A pilot program that allowed patients to provide feedback on medications listed in their EHR found 89 percent of respondents requested changes. These patients were also more than twice as likely to use the health system outpatient portal compared to average patients, researchers found.
In chronic conditions, such as heart failure and hypertension, a complex pharmacopeia requires patients, physicians and pharmacists to work together to keep medications balanced and avoid negative interactions. With more than 55.1 million Americans living with hypertension and more than 22.5 million with heart disease, enabling patient involvement in healthcare is vital to reducing errors and improving communication and efficiency.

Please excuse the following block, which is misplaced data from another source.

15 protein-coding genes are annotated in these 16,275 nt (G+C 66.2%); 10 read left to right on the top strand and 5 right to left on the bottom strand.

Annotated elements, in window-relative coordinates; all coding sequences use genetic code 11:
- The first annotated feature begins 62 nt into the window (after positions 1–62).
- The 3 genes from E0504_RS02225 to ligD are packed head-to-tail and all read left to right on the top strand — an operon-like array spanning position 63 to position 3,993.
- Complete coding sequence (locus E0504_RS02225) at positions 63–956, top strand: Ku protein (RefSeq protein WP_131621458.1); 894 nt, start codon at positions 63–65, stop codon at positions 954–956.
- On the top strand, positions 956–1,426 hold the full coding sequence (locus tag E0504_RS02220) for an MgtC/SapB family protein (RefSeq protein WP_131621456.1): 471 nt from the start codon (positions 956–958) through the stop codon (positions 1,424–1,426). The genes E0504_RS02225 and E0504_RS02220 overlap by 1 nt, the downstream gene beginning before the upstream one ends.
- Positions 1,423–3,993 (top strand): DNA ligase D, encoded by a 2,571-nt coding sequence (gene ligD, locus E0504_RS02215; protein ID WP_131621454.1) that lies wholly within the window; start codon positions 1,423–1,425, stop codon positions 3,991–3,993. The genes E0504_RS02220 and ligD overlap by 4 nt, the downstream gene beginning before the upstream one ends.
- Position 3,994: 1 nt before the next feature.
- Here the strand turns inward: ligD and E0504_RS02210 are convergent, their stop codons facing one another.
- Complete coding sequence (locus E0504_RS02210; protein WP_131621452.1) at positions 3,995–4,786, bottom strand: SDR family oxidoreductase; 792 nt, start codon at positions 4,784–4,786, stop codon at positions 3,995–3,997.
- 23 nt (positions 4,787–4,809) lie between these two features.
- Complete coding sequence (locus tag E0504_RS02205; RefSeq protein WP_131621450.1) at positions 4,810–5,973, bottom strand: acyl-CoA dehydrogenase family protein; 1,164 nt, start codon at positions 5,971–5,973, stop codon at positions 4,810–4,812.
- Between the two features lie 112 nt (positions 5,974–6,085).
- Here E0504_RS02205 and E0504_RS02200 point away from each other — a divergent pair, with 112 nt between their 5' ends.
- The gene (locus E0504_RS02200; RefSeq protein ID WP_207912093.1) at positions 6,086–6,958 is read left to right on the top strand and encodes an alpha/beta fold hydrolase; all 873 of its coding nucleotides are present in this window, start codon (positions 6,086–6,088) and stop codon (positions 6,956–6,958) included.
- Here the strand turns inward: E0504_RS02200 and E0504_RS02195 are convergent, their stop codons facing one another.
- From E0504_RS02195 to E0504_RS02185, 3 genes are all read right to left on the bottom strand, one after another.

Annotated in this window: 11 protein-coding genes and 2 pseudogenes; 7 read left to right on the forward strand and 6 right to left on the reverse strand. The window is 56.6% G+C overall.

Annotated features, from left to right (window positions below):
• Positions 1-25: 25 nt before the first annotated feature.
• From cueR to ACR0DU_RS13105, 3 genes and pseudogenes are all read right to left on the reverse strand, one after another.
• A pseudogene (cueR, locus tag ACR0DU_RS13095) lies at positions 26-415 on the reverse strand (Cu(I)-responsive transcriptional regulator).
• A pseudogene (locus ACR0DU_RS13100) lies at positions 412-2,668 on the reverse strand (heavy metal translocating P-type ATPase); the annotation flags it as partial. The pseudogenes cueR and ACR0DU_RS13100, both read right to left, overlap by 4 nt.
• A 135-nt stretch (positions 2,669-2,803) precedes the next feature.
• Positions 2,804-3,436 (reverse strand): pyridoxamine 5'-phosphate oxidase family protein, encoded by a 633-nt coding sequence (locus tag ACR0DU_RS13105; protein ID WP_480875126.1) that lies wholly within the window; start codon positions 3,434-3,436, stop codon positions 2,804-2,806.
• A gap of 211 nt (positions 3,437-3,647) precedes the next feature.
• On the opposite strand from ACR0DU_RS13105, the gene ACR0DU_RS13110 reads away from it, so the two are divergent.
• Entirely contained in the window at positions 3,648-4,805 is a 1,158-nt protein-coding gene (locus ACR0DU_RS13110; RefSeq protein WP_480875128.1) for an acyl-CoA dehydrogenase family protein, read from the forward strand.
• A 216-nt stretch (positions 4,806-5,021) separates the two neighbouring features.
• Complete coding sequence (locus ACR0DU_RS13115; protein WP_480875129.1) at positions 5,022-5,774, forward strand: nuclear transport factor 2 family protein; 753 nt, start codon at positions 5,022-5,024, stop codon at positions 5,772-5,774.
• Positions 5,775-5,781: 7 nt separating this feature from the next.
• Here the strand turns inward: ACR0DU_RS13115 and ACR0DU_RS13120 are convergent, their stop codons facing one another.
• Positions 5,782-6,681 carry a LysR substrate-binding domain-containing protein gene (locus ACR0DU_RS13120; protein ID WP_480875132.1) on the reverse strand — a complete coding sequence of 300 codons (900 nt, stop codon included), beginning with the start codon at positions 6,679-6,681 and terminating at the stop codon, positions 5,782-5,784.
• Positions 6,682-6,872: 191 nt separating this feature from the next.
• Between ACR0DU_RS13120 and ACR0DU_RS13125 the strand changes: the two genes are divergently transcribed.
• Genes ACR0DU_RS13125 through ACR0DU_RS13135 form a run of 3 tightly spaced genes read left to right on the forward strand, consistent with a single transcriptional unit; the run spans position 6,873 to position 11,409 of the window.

Patients who were more involved in updating medications also sought more frequent clinician contact through secure electronic messaging via the same outpatient portal, found lead author Prashila Dullabh, MD, of the National Opinion Research Center at the University of Chicago, and colleagues.
Read the full article on the Cardiovascular Business Website